@franthony Please consider avoiding the whirlpool at the Y. It is a hot tub, correct? Hot tubs are notorious for harboring LOTS of mac. Indoor pools tend to be worse than outdoor pools. -Terri
@franthony, Here is a past post of mine: I just read an article from a gov’t health site. There wasn’t much in the article; only that a study of 30 swimming pools were tested for mycobacteriums. 88% came back positive for M. Gordinae, M. Chelonae, M. Fortuitum, and m. Adscessus. They said these organisms were found during ALL phases of the chemical treatment cycles. That means they are resistant to chlorine. The article did not say if these pools were indoors or outdoors. We know that indoor pools are especially dangerous for these organisms. It also stated that the more people that use the pool, the more likely it is to have many bacteriums in it. M. Abscessus is particularly nasty as it does destruction to your lungs, (causes cavities in the lung) and is extremely hard to get rid of. It is resistant to most antibiotics. I have quit the hot tubs altogether and rarely get into any swimming pools. After reading that article, I am with Katherine, I am not getting into any! I still want to learn more about MAC people and swimming pools
Terro – would you find the info and post it again? I called about 15 water testing companies, all said "what?" (they had no idea about MAC).
Thanks – Barb
@franthony Good morning. I too went misdiagnosed for about the same amount of time as you did. I was told I had genetic COPD and treated with asthma meds. It really ticks me off that in all of those years I was never given a sputem test. I had 'pneumonia' many times, but who knows if it was really that. I had pseudomonas in the spring of 2016. After one month of tobramycin; the cough I had for 10 years went completely away and has been gone ever since. I have been on 10 day, monthly alternating antibiotics since 2013. My oxygen levels now read 96-97 whereas for yrs they were at 90-91. My dr said I will probably have to be on antibiotics for life because bronchiectasis lungs do not self clean and we pick up these bacteriums in the environment. I still have fatigue and shortness of breath with exertion. May I ask, how uour dr treated the pseudomonas and is cirrently treating your mac?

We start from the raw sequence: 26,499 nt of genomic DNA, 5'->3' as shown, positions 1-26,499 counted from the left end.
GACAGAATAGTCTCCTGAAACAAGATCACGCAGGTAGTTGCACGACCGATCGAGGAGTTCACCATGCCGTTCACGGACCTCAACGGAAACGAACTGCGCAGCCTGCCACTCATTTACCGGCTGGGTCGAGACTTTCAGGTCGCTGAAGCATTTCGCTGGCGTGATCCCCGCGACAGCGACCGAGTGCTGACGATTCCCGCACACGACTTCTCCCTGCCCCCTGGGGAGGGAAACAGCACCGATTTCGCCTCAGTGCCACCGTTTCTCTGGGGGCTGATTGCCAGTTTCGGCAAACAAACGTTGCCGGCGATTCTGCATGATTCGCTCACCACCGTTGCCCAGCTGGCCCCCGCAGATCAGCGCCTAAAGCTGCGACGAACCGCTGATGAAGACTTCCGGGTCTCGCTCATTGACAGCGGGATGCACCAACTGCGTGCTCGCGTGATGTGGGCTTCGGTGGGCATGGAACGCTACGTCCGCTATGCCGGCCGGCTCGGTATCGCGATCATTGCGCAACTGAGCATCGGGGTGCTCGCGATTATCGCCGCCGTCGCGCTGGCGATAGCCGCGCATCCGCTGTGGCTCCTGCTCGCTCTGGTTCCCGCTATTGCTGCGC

Wow! We do indeed share several similarities. It's remarkable that three different pulmononologists at the university hospital—a research institution— who all left COPD for more interesting diseases, all considered me simply a stable patient and never repeated a CT scan or did sputum cultures even after I had a productive cough for a year and a half. Hah! It turns out I am that combination of interesting diseases after all. The pseudomonas and MAC were diagnosed along with the bronchiectasis just five months ago, in January. So I have been on Levoquin three times now during those five months, and my MAC treatment started five days ago. Some of the suscepibility tests are STILL running! I'm taking Azythromycin, RifAMPin and Ethambutol three times per week. So this is all still pretty new for me.
My name is Francie. Thank you for your helpful information.
@megan123 and @franthony , I saw my pulmonologist at the Mayo today. He generously let me have extra office time with him so that I could pick his brain and try to get real answers for all of us. I value his opinion above many others. I did ask about swimming pools. He said outdoor ones should be fine. There is some mac in them, but you should be ok; especially in un-heated water and in the open air. Avoid indoor heated pools and most def Do Not Get Into Hot Tubs! He said it is the heated part that makes the indoor pools and hot tubs grow many more mac. Some outdoor pools (public) may have heavy swimmer load and not be properly maintained. Those can make you sick also. He said pseudomas and other bacterias can also be in warm pool water. That's my report on the pool issue. I will be posting other things about my very interesting trip today.